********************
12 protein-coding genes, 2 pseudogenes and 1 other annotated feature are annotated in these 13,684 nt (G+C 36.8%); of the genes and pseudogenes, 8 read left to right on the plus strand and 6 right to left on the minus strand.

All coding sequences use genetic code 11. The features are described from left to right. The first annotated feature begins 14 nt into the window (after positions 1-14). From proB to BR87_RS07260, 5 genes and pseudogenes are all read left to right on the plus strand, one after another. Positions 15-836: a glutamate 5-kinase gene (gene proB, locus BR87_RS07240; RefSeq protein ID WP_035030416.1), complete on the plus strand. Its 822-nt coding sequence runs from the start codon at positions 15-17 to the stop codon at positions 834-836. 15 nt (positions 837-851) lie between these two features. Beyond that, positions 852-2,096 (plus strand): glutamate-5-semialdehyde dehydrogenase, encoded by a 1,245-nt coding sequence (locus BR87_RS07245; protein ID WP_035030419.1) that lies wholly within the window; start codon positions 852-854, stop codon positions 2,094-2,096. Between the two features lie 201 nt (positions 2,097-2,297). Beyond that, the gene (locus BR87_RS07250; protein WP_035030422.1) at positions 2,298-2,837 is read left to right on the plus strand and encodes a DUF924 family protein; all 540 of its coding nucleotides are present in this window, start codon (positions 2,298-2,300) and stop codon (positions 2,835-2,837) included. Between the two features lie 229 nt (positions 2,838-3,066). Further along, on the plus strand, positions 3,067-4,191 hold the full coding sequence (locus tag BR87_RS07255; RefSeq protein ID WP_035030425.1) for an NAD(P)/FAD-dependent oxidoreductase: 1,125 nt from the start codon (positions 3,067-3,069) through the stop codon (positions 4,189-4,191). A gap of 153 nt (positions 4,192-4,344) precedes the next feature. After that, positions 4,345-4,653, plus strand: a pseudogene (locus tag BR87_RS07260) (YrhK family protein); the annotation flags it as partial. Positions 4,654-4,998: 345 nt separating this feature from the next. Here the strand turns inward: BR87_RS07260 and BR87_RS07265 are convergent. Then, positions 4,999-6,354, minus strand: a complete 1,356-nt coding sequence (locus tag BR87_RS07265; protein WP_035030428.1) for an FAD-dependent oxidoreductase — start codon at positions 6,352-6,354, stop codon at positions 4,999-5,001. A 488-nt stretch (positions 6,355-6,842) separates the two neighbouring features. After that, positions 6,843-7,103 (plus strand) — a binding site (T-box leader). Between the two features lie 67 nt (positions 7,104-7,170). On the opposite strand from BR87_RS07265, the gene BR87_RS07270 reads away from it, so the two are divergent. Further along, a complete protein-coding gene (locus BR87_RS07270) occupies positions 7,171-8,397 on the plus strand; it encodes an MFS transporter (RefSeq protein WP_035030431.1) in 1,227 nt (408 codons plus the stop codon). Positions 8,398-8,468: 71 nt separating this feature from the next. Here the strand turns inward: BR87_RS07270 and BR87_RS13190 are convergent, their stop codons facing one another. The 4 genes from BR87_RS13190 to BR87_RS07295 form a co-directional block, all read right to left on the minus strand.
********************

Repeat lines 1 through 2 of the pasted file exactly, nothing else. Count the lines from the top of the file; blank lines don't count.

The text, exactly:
12 protein-coding genes, 2 pseudogenes and 1 other annotated feature are annotated in these 13,684 nt (G+C 36.8%); of the genes and pseudogenes, 8 read left to right on the plus strand and 6 right to left on the minus strand.

All coding sequences use genetic code 11. The features are described from left to right. The first annotated feature begins 14 nt into the window (after positions 1-14). From proB to BR87_RS07260, 5 genes and pseudogenes are all read left to right on the plus strand, one after another. Positions 15-836: a glutamate 5-kinase gene (gene proB, locus BR87_RS07240; RefSeq protein ID WP_035030416.1), complete on the plus strand. Its 822-nt coding sequence runs from the start codon at positions 15-17 to the stop codon at positions 834-836. 15 nt (positions 837-851) lie between these two features. Beyond that, positions 852-2,096 (plus strand): glutamate-5-semialdehyde dehydrogenase, encoded by a 1,245-nt coding sequence (locus BR87_RS07245; protein ID WP_035030419.1) that lies wholly within the window; start codon positions 852-854, stop codon positions 2,094-2,096. Between the two features lie 201 nt (positions 2,097-2,297). Beyond that, the gene (locus BR87_RS07250; protein WP_035030422.1) at positions 2,298-2,837 is read left to right on the plus strand and encodes a DUF924 family protein; all 540 of its coding nucleotides are present in this window, start codon (positions 2,298-2,300) and stop codon (positions 2,835-2,837) included. Between the two features lie 229 nt (positions 2,838-3,066). Further along, on the plus strand, positions 3,067-4,191 hold the full coding sequence (locus tag BR87_RS07255; RefSeq protein ID WP_035030425.1) for an NAD(P)/FAD-dependent oxidoreductase: 1,125 nt from the start codon (positions 3,067-3,069) through the stop codon (positions 4,189-4,191). A gap of 153 nt (positions 4,192-4,344) precedes the next feature. After that, positions 4,345-4,653, plus strand: a pseudogene (locus tag BR87_RS07260) (YrhK family protein); the annotation flags it as partial. Positions 4,654-4,998: 345 nt separating this feature from the next. Here the strand turns inward: BR87_RS07260 and BR87_RS07265 are convergent. Then, positions 4,999-6,354, minus strand: a complete 1,356-nt coding sequence (locus tag BR87_RS07265; protein WP_035030428.1) for an FAD-dependent oxidoreductase — start codon at positions 6,352-6,354, stop codon at positions 4,999-5,001. A 488-nt stretch (positions 6,355-6,842) separates the two neighbouring features. After that, positions 6,843-7,103 (plus strand) — a binding site (T-box leader). Between the two features lie 67 nt (positions 7,104-7,170). On the opposite strand from BR87_RS07265, the gene BR87_RS07270 reads away from it, so the two are divergent. Further along, a complete protein-coding gene (locus BR87_RS07270) occupies positions 7,171-8,397 on the plus strand; it encodes an MFS transporter (RefSeq protein WP_035030431.1) in 1,227 nt (408 codons plus the stop codon). Positions 8,398-8,468: 71 nt separating this feature from the next. Here the strand turns inward: BR87_RS07270 and BR87_RS13190 are convergent, their stop codons facing one another. The 4 genes from BR87_RS13190 to BR87_RS07295 form a co-directional block, all read right to left on the minus strand.